Pint of Science with Exeter medical researchers

Tuesday 8th October 2019 7:00PM – 9:00PM
Location/Venue: Kingswood and Devoran Hotel The Esplanade Sidmouth EX10 8AX

From acid reflux to … via how micro organisms move… to diabetes!

Harry Green from Exeter IBD Pharmacogenetics, University of Exeter Medical School will talk about What really causes reflux: weight or body shape?

It is commonly reported that a high BMI is linked with acid reflux (a common cause of heartburn and indigestion) because people with higher BMI are more likely to have reflux. However, there’s a lot that can go wrong with this kind of logic; my research uses genetic techniques to test which factors actually cause reflux and which are just linked with other things that do. Our results tell us that it’s not how heavy you are, but where you distribute your fat, which is the important factor.

Harry is a mathematician by background, starting with a degree in mathematics at the University of Portsmouth followed by a PhD in mathematical simulations of the electrical activity of heart tissue, which can be used to give doctors more information during surgery.Now he works for the Medical School in the Exeter IBD Pharmacogenetics team, and his research deals with genetics, treatment failure and preventable causes of digestive conditions.

Daniel Galvis will tell us about Creepy crawlies and gaming computers – how computer simulations help us understand how microbes move

Microbes move through their environment in various ways. Some swim through liquid, others crawl over surfaces. Superficially, swimming and crawling appear to be very different forms of locomotion. Astonishingly however, microbes use tiny ropes made of protein for crawling and swimming. How do microbes use these tiny ropes in order to crawl or swim? And why are some these ropes used for swimming and others for crawling? We used powerful “gaming” computers to find out.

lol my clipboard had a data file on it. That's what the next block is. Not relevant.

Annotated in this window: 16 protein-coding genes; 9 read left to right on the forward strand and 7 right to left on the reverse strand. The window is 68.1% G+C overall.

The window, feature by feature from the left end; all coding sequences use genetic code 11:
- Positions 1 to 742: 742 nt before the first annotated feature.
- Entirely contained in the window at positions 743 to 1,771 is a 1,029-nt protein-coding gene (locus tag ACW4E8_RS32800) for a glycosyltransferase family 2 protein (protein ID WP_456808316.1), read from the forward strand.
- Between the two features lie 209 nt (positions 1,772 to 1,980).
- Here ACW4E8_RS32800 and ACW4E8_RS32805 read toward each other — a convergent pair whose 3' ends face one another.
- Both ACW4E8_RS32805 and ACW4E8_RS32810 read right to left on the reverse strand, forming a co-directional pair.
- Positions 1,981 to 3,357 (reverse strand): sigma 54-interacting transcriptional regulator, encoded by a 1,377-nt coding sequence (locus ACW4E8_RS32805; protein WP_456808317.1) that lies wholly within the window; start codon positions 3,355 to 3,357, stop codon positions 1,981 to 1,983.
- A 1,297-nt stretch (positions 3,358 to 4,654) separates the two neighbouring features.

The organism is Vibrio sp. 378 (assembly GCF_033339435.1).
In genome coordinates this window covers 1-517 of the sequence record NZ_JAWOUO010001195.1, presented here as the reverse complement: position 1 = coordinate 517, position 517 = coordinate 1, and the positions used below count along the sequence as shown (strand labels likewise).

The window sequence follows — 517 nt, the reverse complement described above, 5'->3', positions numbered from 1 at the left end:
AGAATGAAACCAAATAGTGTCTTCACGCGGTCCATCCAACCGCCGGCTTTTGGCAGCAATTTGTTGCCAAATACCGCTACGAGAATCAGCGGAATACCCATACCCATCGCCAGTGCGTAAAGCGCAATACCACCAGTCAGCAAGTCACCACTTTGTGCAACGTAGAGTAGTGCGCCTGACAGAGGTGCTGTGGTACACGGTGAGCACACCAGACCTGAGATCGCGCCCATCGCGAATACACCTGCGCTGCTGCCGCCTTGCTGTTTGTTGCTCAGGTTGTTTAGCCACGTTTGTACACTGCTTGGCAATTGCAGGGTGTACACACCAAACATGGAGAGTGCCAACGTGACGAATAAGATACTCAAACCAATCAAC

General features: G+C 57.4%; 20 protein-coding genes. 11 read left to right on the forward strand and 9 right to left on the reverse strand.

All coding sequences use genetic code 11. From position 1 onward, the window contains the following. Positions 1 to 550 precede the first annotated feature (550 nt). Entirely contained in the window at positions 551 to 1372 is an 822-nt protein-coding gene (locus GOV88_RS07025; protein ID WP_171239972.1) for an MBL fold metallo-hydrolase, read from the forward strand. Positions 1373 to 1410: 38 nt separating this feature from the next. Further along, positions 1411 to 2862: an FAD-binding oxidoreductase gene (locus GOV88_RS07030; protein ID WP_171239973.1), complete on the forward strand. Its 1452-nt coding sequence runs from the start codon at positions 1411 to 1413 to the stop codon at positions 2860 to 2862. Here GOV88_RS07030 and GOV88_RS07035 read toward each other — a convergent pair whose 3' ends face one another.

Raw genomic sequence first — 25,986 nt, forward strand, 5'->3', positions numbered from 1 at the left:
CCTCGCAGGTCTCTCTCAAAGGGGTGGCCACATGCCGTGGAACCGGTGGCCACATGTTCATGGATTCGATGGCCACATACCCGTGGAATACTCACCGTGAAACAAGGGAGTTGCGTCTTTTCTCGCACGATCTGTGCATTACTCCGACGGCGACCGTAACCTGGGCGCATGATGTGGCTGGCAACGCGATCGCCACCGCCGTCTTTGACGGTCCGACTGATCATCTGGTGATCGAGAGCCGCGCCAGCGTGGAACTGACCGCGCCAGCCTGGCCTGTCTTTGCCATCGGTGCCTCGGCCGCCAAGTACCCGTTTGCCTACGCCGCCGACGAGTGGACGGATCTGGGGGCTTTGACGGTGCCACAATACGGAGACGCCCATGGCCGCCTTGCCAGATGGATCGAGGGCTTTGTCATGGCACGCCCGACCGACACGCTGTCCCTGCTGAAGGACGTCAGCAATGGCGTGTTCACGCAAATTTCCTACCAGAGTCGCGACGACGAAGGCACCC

Danny is a postdoctoral research fellow at the University of Exeter, where he focuses on the application of mathematics to biology. His primary interest is in how networks of moving and interacting parts leads to the emergence of complex behaviours.

Alice Carr‘s talk will be on: ‘What’s your type: Tackling diabetes misdiagnosis

Did you know that someone is diagnosed with diabetes every 2 minuets? But why don’t we get the diagnosis right every time? In the UK about 7-15% of people with diabetes are misclassified as type 1 diabetes or type 2 diabetes. The treatment and care for these two main subtypes of diabetes are drastically different, and misdiagnosis can have a huge impact on someones life. I’ll talk about research that we do to help minimise this misdiagnosis problem. 

Alice is a PhD student at the University of Exeter Medical School and an interdisciplinary scientist. She has studied for her undergraduate degree at the University of Exeter in Natural Sciences, and is now a PhD student at the University of Exeter Medical School researching type 1 diabetes. 7 years ago now she was diagnosed with type 1 diabetes herself which has driven her to pursue the career I am now in today.  

The event is free but do buy a drink.